until it is achieved. Instances of this abound, Angola to Mozambique;

Zimbabwe to Zambia; and South Africa to Namibia. As the saying goes,

“democracy may be the worst form of government and governance, but the

best form of same has not been found and in absence of this, democracy

remains the best”.
The fundamental question is: what are credible polls? Fundamentally,

credible polls are determined by “living votes” as against “dead votes”.

When people of voting age (18 years and above) who have registered to

vote, file out diligently and submit themselves for accreditation on poll

day arising from the voters' register, after which they queue up and

thumbprint with their fingerprints on valid ballot papers and their votes

counted and entered into result sheets, collated and announced with a

winner and a loser emerging; the aggregate votes of theirs become “living

votes” and the outcomes are called “credible polls”. Any voting process

that falls short of these expressly yields “dead votes”. In determining

the sacredness/sanctity of “living votes”, one thousand “living votes” are

worth more than one million “dead votes”. In law, any poll premised on

“living votes” is beyond judicial revocation. “Living votes” are also

unknown to the axe of the judge's ratio decidendi and long arm of the

“technical justice” in matters of poll litigation.
The governorship poll in our beloved State of Anambra, held on 16th of

November, 2013 and completed on 30th of the same month, may have come and

gone, but lessons arising from it will remain indelible. It was one

election too many. For us in the rights community, it was a test case. It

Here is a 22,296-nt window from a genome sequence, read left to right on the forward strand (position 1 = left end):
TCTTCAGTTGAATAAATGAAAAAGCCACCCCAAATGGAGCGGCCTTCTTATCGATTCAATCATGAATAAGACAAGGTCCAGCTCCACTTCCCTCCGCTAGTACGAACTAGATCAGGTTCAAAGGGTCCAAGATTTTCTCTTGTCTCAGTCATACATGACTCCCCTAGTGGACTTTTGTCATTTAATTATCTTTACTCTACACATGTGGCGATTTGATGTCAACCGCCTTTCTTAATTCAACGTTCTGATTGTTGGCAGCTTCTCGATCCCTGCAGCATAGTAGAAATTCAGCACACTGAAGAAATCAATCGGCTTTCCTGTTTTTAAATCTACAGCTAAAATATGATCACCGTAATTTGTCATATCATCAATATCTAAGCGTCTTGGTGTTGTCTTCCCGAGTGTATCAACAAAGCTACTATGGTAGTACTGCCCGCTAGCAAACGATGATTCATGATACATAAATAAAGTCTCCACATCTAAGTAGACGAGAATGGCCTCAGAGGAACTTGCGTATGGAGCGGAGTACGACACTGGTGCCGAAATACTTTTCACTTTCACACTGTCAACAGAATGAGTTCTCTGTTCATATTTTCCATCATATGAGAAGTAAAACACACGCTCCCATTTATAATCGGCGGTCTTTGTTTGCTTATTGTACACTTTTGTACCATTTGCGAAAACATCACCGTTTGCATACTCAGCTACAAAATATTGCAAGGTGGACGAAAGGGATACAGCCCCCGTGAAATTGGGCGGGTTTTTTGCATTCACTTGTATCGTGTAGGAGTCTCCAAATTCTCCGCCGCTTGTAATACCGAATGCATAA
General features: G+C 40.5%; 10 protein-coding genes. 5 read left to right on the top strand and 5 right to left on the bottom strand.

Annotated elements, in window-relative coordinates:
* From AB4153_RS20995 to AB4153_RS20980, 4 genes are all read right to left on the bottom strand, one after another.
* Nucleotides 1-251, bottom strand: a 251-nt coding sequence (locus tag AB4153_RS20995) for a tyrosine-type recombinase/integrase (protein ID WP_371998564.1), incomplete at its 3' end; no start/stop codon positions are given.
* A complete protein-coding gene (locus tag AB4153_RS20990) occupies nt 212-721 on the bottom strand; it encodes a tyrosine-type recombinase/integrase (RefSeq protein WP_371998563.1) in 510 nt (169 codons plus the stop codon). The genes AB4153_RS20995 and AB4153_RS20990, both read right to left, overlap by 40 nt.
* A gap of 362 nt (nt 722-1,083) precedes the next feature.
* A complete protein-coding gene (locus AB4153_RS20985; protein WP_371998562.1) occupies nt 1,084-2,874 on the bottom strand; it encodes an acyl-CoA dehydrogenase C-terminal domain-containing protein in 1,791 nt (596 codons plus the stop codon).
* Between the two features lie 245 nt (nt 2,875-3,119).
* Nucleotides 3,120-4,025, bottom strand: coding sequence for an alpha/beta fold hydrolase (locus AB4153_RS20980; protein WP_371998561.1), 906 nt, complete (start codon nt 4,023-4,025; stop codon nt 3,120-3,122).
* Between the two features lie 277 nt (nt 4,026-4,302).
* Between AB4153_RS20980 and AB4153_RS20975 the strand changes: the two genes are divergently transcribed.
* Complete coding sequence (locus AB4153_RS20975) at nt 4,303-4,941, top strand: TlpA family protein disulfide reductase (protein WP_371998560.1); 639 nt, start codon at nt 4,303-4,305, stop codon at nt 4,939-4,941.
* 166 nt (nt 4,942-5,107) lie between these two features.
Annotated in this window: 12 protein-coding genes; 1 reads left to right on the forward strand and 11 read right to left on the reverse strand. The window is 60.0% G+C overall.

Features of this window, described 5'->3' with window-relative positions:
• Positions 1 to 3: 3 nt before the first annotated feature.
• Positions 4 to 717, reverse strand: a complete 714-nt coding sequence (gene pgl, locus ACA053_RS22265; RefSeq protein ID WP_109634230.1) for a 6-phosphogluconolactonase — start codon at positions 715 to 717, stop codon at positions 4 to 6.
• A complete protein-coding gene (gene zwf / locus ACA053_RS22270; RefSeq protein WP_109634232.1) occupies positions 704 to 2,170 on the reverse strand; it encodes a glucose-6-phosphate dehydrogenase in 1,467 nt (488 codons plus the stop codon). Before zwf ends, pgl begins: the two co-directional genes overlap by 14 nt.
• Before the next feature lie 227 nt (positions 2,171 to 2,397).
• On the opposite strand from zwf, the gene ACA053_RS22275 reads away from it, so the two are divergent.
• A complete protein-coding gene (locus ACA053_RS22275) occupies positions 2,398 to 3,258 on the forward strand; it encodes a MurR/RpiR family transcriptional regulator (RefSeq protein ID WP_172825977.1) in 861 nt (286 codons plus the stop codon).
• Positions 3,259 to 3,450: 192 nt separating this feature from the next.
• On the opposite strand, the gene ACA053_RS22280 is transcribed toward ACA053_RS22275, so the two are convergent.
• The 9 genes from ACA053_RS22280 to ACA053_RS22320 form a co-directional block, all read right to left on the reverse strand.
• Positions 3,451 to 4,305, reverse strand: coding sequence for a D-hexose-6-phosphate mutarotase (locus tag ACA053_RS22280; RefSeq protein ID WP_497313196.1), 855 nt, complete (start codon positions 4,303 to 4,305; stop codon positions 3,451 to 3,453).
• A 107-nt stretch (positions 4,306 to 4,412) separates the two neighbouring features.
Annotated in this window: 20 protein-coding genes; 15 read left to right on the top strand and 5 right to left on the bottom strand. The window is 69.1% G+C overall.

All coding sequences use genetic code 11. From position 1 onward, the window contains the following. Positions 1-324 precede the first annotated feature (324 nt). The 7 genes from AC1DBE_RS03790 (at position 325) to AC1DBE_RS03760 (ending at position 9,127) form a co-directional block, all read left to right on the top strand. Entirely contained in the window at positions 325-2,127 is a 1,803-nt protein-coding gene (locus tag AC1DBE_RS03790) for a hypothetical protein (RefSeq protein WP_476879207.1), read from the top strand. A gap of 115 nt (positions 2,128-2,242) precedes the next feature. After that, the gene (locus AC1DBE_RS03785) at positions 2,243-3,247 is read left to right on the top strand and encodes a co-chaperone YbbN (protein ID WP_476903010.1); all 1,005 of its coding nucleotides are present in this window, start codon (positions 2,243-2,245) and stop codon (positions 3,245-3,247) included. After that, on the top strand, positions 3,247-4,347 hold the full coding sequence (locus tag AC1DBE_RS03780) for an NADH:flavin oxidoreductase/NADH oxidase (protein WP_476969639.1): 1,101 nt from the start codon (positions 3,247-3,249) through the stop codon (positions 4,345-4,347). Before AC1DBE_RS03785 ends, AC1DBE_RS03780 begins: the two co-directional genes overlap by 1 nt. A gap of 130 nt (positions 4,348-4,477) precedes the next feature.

was a battle of wits between “sedentary rights activists of

Igbo-Southeast” and “pastoral rights activists of Igbo extraction”,

milked and quartered in the Yoruba-Southwest of Lagos Nigeria, who joined

forces with one of the worst opposition political alliances in Africa, in

the name of “revolutionary progressives”. Their so called “poll

monitoring roles” were purely a failed coup and vendetta mission. The

“pastoralists” applied all guerrilla tactics known to them and their

“progressive comradely” political alliance to upturn the sacred political

destiny of the Anambra People including importing and masquerading

thousands of fake ballot papers' thumb printers and when all their

criminal plots got foiled by security agencies, they relocated to the

pages of sectionalized and sensationalized Nigerian Newspapers with

intent to blacken the poll's credibility.
As “sedentary rights activists”, it is our duty not to allow any attempts

to deny our people right to choose their leaders democratically. We must

insist on doing the right thing and ignore “Nigeria's disgusting labeling

culture” of giving a dog a bad name so as to hang it. It is better to be

labeled “a trader” than to be labeled “an armed robber”. Some of these